December 8, 1959, was a day of tragedy following the capsizing of the Mona lifeboat.
The disaster claimed the lives of all eight men involved in a rescue attempt on board the RNLI boat.
To mark 60 years since the disaster, Tele chief reporter Lindsey Hamilton spent time with the current crew and learned more about the lifesaving missions they’ve taken part in.
The light was fading fast as Broughty Ferry’s all-weather lifeboat powered upriver on her latest rescue mission, heading out on another lifesaving journey nine miles out at sea.
It was a cold and grey November afternoon on the River Tay as vessel Elizabeth of Glamis raced to the scene.
Also out on the water as part of the rescue operation was the inshore lifeboat, Oor Lifesaver, and her crew.
The rain was teeming down and everywhere you looked there was just grey, from the sky to the sea and all the way into the horizon.
There was also a three-foot swell which would make it very difficult to spot a solitary person in the water – with possibly only a head being visible occasionally above the waves.
One minute you thought you could see something, the next it disappeared from view into the never-ending waves.
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So far this year, the Broughty Ferry crew has saved nine lives at sea or in the River Tay.
The volunteers have launched 99 times and helped 36 people in immediate danger.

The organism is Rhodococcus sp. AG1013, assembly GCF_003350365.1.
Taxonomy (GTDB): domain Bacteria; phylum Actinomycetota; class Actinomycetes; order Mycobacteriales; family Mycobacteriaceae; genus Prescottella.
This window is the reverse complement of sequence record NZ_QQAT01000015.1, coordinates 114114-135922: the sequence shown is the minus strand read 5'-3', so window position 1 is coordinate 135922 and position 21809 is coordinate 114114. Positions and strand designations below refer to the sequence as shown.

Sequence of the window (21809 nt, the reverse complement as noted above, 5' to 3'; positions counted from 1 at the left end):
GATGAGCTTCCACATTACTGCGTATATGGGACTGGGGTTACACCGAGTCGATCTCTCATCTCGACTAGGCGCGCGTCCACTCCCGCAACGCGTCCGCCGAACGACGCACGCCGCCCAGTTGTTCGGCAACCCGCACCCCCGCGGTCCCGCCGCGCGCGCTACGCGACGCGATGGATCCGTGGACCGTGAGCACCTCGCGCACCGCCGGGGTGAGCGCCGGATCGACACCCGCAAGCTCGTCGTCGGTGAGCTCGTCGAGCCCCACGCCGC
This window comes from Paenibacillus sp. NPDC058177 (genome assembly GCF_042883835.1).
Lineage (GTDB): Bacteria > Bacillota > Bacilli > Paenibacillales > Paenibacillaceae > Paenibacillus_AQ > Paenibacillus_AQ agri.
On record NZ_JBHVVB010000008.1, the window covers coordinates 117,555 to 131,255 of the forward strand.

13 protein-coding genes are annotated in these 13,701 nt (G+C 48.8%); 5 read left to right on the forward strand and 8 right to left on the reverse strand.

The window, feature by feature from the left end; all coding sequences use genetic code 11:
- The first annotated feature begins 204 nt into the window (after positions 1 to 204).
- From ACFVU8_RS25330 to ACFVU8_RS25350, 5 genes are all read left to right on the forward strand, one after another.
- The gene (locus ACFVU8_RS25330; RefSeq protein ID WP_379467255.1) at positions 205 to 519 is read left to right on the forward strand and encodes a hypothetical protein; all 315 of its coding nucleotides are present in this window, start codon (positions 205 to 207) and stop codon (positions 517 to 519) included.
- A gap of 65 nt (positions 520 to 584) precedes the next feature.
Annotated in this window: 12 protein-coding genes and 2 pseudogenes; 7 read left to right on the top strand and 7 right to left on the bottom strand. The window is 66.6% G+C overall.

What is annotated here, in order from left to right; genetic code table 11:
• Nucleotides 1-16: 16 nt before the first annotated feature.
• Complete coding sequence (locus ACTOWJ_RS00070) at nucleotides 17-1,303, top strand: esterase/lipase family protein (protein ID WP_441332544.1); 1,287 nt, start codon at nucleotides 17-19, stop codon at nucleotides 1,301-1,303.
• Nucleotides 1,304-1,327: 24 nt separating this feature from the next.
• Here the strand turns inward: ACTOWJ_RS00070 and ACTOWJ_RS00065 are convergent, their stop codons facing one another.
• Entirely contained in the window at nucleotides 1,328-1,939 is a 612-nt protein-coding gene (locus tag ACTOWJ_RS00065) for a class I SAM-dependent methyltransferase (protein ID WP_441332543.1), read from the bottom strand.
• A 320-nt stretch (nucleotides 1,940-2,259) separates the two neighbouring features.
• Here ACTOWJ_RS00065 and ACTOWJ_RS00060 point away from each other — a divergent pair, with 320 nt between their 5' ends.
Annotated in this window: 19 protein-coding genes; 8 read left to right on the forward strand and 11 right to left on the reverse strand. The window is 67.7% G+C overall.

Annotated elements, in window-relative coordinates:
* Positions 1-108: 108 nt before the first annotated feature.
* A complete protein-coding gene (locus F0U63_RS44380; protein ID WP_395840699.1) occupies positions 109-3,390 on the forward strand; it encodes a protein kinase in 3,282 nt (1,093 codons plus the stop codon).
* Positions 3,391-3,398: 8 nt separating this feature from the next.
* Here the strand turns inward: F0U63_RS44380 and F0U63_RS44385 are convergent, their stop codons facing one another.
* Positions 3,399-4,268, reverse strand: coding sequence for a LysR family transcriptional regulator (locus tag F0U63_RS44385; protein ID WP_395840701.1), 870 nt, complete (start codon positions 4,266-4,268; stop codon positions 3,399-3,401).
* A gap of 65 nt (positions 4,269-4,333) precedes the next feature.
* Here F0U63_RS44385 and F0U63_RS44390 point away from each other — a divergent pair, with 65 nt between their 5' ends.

But on this occasion, fortunately, there were no lives actually at risk. The crew was on a training exercise – and the Tele had been invited on board.
The weather conditions weren’t great during the training exercise the Tele took part in.
Coxswain Murray Brown was aware of the changing conditions and the need to complete the rescue in order to return everyone back to base as quickly and safely as possible.
As he followed a course along the coast towards Arbroath, Murray was focused on the task ahead. Training exercises like this are crucial to prepare the crew for whatever could potentially lie ahead on a real shout.
Murray said: “When we get the call to launch the lifeboats, we have no idea what we are facing.
“We need to be prepared for all eventualities and the crew and boats need to be kept permanently prepared and on standby.”
During this mission we travelled at 18 knots up river – it would normally be around 26 knots, but the boat had been slowed down in order to accommodate any potential sea legs their on-board reporter may be experiencing, particularly given the swell.
We left Broughty Ferry at around 2pm and about nine miles out we dropped a buoy –our casualty on this occasion – overboard.
We then motored off and left it, heading about another mile and a half away from the drop-off point in St Andrews Bay.
By now the swell was actually slowing down our progress and Murray and his crew were all too aware that every moment was vital if they were to save their “casualty” in the water.
After about 25 minutes, with the crew working together as a smooth and efficient team we spotted our buoy – a tiny speck in the growing swell and fading light.
Murray said: “This was a necessary and successful training exercise, the next time it could be for real – and we need to be prepared for anything.”